For many years people have been predicting that eBooks would one day be the demise of the printed book. Naysayers pointed to the dismal percentage of the book market eBooks represent. Amazon recently announced sales of books for the Kindle outnumbered sales of hardcover books. The catalyst of the surge in eBook popularity is the dissemination of the eReader. The last three years have brought us the Kindle, iPhone, Nook, Sony Reader, and iPad, just to name the top eReaders. Digitimes estimates 7.3 million eReaders have been sold as of Quarter 2 of 2010. Heretofore, the eBook could only be read on a cumbersome laptop or desktop computer.
The demographics of eBook buyers tell us about the future of the printed book. According to BISG, eBook buyers are 51% men (compared to 58% women for paper books). eBook buyers have higher income that paper book buyers. Among eBook buyers, 11% no longer buy any paper books. 8% buy mostly eBooks, and about 30% prefer to buy eBooks. This tells me we are far away from the printed book ceasing to exist. Based on the demographics, as long as we have women and the poor, we will have printed books.
I believe we will continue to see eBooks gain market share. As more people obtain cell phones with eReader applications, and eReaders become more affordable, eBooks will surpass printed books in the number of units purchased. According to Wikipedia, the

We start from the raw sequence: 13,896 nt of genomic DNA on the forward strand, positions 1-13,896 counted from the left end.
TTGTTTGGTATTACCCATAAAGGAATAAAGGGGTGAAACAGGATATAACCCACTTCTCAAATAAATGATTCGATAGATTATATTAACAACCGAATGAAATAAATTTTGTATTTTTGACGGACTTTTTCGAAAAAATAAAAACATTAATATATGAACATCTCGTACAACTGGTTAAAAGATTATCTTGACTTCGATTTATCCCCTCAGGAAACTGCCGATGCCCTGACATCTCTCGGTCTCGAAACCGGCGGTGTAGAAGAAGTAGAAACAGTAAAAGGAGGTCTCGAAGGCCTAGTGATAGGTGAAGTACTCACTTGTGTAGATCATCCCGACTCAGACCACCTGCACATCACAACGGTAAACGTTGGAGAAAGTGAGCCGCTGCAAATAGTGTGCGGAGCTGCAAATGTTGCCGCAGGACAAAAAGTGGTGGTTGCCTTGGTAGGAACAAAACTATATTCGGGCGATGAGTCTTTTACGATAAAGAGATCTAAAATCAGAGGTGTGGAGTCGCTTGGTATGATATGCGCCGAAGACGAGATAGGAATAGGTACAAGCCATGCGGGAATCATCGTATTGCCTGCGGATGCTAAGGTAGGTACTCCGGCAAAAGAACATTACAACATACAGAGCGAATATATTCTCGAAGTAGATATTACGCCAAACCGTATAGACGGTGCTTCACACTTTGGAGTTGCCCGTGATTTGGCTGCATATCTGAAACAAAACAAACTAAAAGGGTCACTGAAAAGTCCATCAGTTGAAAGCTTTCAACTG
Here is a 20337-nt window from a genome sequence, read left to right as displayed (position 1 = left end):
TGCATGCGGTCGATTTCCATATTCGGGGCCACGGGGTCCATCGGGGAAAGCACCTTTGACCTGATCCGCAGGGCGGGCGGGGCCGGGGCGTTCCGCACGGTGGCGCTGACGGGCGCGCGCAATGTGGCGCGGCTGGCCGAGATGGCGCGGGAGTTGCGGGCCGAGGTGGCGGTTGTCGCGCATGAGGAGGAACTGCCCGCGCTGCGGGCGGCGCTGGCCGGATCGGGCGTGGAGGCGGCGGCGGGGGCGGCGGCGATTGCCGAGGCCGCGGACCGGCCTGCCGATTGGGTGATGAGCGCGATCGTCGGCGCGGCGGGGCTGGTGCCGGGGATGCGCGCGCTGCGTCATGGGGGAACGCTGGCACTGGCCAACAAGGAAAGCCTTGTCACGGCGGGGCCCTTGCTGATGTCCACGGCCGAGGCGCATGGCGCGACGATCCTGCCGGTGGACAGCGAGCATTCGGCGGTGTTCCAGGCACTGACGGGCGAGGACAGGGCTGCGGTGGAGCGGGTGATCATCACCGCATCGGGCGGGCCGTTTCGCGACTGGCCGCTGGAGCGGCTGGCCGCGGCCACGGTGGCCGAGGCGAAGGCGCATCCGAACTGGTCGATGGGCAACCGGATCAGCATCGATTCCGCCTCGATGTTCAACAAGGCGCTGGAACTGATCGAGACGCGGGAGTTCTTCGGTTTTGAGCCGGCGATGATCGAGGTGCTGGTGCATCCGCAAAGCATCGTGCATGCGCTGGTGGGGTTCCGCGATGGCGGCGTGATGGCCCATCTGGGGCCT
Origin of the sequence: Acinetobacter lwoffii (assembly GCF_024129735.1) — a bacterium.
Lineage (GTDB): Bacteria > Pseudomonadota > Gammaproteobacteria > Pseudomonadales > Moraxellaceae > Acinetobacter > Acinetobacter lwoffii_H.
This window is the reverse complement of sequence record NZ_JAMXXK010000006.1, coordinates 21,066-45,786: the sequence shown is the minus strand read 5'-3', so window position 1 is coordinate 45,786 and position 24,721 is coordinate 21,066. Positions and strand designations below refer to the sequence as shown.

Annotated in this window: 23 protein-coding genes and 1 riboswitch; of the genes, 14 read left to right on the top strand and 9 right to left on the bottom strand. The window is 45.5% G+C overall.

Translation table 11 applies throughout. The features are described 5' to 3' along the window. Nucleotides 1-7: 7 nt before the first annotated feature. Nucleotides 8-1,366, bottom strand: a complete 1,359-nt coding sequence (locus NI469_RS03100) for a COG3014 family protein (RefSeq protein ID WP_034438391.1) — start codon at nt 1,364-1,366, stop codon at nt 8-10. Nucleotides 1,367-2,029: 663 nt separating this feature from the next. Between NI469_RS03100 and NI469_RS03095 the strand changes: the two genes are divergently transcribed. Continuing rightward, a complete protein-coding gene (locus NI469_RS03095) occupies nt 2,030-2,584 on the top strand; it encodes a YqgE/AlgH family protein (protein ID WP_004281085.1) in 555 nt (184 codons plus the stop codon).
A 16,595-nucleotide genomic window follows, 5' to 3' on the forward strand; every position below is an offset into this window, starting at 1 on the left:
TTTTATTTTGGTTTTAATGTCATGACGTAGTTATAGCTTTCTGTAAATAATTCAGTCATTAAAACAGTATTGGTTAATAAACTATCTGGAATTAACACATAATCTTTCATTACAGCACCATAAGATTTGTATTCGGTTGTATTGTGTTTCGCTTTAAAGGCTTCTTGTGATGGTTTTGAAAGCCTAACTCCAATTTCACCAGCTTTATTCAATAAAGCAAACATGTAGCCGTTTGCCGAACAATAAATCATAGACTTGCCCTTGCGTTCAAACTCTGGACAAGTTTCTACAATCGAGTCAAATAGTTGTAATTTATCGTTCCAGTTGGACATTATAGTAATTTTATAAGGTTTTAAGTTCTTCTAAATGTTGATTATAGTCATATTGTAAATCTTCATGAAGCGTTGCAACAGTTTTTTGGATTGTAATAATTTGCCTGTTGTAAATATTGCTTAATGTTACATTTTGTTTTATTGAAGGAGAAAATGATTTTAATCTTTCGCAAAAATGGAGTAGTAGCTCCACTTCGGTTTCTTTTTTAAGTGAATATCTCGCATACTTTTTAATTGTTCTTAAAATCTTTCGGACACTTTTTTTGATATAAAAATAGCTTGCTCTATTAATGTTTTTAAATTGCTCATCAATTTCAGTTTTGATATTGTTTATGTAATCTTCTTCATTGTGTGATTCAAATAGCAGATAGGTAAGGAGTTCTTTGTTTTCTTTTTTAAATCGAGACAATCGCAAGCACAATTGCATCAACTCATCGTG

has 285 million cell phones in use as of December 2009. My wife recently started reading books on her iPhone and said she doesn’t see why she would ever buy a printed book again. I believe people who were born digital will migrate toward the surcease of all printed things. The Baby Boomers will most likely cling to the printed form as a whole. US
The role of printed books may change over time. Instead of being what the majority of book buyers purchase for personal consumption, they may become collectibles to be primarily given as gifts. In the same way that a collection of the Beatles’ greatest hits is purchased as a keepsake, special edition printed books may become the only printed form necessary. Time will tell.